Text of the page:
So I did a little experiment. I went on the Web page at home, Iowa State University, typed in “multiculturalism” and looked up the student organizations that are there. It is quite an interesting list, all identity politics. It starts with African Students Association, and there are 50 of them, and it ends with Zeitgeist. And in the middle of that you will see the Identifying as M.E., the Multi-Ethnics. That is one of my favorites. They could not come up with a label, so they called themselves Multi-Ethnics.

But you have Amnesty International, Asian Pacific American Awareness Coalition, Benefiting the Education of Latinas in Leadership Academics and Sisterhood, Black Graduate Student Association; and before you can get there, you need to be part of the Black Student Alliance, the Brazilian-Portuguese Association, the French Club, the Iowa State Ukrainian Club, the Japanese Association, the Kenya Students Association, Latino Heritage Month. The list goes on and on and on, Mr. Speaker, 50 strong, identity politics, all of them viewing themselves as somehow disenfranchised, not having the same kind of access or the same kind of privileges or opportunities or rights maybe as someone else. Except for those that identify themselves as the Identifying as M.E., which stands for Multi-Ethnic. So they finally found one that was generic.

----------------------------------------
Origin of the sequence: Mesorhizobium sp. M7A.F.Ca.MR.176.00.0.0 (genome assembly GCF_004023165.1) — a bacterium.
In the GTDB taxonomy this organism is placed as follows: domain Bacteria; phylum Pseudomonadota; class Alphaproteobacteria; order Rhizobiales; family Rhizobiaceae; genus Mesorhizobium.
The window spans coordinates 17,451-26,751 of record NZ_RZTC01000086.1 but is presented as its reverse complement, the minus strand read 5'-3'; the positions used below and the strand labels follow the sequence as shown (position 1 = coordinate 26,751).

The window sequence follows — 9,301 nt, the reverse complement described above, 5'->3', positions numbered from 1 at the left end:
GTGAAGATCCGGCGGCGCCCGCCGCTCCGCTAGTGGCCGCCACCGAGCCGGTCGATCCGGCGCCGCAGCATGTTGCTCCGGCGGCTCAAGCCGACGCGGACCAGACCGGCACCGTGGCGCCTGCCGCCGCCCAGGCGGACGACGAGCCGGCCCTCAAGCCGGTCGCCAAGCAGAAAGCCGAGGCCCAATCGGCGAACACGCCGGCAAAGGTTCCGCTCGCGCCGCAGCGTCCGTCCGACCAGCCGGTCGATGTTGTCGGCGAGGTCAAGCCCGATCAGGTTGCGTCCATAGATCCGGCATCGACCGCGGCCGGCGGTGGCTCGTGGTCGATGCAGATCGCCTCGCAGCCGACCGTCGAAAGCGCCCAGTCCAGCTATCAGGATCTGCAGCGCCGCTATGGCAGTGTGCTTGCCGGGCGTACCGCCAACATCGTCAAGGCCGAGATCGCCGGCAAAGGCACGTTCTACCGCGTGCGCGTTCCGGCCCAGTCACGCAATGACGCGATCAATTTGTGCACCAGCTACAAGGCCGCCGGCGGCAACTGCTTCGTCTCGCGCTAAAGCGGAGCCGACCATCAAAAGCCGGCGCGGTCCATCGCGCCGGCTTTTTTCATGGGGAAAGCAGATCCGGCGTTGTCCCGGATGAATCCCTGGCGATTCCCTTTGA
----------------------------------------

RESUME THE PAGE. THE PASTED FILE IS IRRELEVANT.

Perhaps I fit in there also, Mr. Speaker. But I thought, well, that is Iowa State and they are a Midwestern fairly conservative institution.

So what about Berkeley? So we typed in Berkeley and did a little search on student organizations there. The University of California, Berkeley, they came up with 118 of these identity politics groups on campus there.

We are using up our resources supporting organizations that are designed to identify the differences in us, not the commonalities, designed to divide us, not to pull us together, Mr. Speaker. And it is in the end going to pull us apart, pull us irrevocably apart, if we do not pull ourselves together and provide for some cultural continuity.

So I will submit, Mr. Speaker, that we need to establish English as the official language of the United States. We need to stand up together and say, enough of this identity politics, enough of this division politics, enough of the idea that you cannot be an American unless somehow you are part of this beautiful multicultural mosaic with a particular identifier on you.